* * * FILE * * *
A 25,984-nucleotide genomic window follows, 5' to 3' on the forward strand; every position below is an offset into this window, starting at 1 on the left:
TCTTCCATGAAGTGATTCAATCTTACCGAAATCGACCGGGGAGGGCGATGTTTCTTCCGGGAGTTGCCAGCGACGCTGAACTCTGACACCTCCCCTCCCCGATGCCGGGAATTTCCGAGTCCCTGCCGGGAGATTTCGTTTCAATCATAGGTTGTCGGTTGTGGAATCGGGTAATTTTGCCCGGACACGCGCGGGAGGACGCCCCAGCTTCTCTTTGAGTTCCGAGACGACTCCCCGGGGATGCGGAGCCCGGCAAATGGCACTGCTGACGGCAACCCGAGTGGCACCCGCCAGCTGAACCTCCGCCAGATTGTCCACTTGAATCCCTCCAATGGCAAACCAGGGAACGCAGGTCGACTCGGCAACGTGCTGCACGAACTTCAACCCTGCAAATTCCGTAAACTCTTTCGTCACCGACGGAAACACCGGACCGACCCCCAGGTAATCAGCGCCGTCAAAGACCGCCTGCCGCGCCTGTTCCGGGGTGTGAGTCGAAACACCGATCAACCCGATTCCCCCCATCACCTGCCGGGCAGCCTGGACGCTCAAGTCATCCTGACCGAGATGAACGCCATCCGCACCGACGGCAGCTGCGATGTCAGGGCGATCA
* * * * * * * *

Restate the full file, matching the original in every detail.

A 25,984-nucleotide genomic window follows, 5' to 3' on the forward strand; every position below is an offset into this window, starting at 1 on the left:
TCTTCCATGAAGTGATTCAATCTTACCGAAATCGACCGGGGAGGGCGATGTTTCTTCCGGGAGTTGCCAGCGACGCTGAACTCTGACACCTCCCCTCCCCGATGCCGGGAATTTCCGAGTCCCTGCCGGGAGATTTCGTTTCAATCATAGGTTGTCGGTTGTGGAATCGGGTAATTTTGCCCGGACACGCGCGGGAGGACGCCCCAGCTTCTCTTTGAGTTCCGAGACGACTCCCCGGGGATGCGGAGCCCGGCAAATGGCACTGCTGACGGCAACCCGAGTGGCACCCGCCAGCTGAACCTCCGCCAGATTGTCCACTTGAATCCCTCCAATGGCAAACCAGGGAACGCAGGTCGACTCGGCAACGTGCTGCACGAACTTCAACCCTGCAAATTCCGTAAACTCTTTCGTCACCGACGGAAACACCGGACCGACCCCCAGGTAATCAGCGCCGTCAAAGACCGCCTGCCGCGCCTGTTCCGGGGTGTGAGTCGAAACACCGATCAACCCGATTCCCCCCATCACCTGCCGGGCAGCCTGGACGCTCAAGTCATCCTGACCGAGATGAACGCCATCCGCACCGACGGCAGCTGCGATGTCAGGGCGATCA